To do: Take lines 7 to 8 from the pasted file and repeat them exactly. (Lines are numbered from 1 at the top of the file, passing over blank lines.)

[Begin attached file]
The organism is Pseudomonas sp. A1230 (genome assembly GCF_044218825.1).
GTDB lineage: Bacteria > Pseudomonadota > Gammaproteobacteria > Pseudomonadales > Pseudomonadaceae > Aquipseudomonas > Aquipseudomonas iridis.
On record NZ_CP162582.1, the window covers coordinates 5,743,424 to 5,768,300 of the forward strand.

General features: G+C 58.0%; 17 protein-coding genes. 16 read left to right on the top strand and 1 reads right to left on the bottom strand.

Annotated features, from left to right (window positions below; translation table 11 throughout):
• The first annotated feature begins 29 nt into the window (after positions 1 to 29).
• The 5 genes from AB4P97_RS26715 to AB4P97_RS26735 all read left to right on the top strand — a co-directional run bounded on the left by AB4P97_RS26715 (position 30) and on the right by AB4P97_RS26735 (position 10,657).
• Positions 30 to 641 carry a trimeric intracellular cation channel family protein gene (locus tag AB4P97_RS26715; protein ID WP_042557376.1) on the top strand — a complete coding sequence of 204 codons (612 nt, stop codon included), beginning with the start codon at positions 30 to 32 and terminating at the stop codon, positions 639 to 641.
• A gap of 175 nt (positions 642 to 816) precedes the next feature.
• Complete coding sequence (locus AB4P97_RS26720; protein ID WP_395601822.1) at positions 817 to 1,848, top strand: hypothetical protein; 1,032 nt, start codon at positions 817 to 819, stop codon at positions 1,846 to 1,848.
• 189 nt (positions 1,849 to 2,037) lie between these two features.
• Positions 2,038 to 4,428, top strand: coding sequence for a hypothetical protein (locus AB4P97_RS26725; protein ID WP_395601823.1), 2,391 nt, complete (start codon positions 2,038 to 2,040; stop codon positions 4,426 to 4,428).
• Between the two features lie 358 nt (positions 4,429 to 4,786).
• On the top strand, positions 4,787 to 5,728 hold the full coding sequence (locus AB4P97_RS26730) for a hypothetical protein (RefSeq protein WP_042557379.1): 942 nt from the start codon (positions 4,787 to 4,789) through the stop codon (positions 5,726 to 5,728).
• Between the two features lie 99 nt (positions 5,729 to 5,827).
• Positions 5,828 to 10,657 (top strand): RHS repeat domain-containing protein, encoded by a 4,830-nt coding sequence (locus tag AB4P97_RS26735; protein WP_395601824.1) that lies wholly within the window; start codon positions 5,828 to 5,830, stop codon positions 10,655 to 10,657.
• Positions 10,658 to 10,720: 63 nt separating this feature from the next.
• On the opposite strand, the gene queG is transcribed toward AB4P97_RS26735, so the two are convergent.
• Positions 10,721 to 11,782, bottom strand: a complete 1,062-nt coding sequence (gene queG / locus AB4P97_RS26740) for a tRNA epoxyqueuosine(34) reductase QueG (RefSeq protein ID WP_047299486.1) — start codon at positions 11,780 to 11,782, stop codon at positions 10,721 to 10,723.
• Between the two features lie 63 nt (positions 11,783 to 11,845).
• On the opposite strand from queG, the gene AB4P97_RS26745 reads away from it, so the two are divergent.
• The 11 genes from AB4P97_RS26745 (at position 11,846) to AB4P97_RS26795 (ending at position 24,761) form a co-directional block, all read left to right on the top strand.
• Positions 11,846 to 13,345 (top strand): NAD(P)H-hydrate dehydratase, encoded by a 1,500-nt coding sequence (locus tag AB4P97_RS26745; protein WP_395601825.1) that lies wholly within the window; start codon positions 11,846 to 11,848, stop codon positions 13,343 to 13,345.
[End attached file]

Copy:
• The 5 genes from AB4P97_RS26715 to AB4P97_RS26735 all read left to right on the top strand — a co-directional run bounded on the left by AB4P97_RS26715 (position 30) and on the right by AB4P97_RS26735 (position 10,657).
• Positions 30 to 641 carry a trimeric intracellular cation channel family protein gene (locus tag AB4P97_RS26715; protein ID WP_042557376.1) on the top strand — a complete coding sequence of 204 codons (612 nt, stop codon included), beginning with the start codon at positions 30 to 32 and terminating at the stop codon, positions 639 to 641.